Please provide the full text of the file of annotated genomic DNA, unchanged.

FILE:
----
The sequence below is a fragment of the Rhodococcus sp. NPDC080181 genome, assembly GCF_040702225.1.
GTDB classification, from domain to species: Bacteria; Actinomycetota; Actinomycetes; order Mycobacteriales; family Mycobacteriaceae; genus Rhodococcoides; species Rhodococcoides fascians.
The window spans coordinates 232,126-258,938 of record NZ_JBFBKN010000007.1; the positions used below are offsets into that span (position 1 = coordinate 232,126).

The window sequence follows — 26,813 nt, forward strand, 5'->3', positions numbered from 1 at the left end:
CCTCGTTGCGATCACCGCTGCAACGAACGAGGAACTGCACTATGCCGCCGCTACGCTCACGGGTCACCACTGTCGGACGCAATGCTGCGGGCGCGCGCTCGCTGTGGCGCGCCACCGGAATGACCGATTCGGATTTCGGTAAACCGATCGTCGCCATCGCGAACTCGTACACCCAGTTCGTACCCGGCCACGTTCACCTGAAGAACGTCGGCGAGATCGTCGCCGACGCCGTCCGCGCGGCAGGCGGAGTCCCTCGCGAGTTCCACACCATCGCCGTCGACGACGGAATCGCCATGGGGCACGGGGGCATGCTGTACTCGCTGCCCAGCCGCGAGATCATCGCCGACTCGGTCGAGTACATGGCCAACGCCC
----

The sequence below is a fragment of the Rhodococcus sp. NPDC080181 genome, assembly GCF_040702225.1.
GTDB classification, from domain to species: Bacteria; Actinomycetota; Actinomycetes; order Mycobacteriales; family Mycobacteriaceae; genus Rhodococcoides; species Rhodococcoides fascians.
The window spans coordinates 232,126-258,938 of record NZ_JBFBKN010000007.1; the positions used below are offsets into that span (position 1 = coordinate 232,126).

The window sequence follows — 26,813 nt, forward strand, 5'->3', positions numbered from 1 at the left end:
CCTCGTTGCGATCACCGCTGCAACGAACGAGGAACTGCACTATGCCGCCGCTACGCTCACGGGTCACCACTGTCGGACGCAATGCTGCGGGCGCGCGCTCGCTGTGGCGCGCCACCGGAATGACCGATTCGGATTTCGGTAAACCGATCGTCGCCATCGCGAACTCGTACACCCAGTTCGTACCCGGCCACGTTCACCTGAAGAACGTCGGCGAGATCGTCGCCGACGCCGTCCGCGCGGCAGGCGGAGTCCCTCGCGAGTTCCACACCATCGCCGTCGACGACGGAATCGCCATGGGGCACGGGGGCATGCTGTACTCGCTGCCCAGCCGCGAGATCATCGCCGACTCGGTCGAGTACATGGCCAACGCCC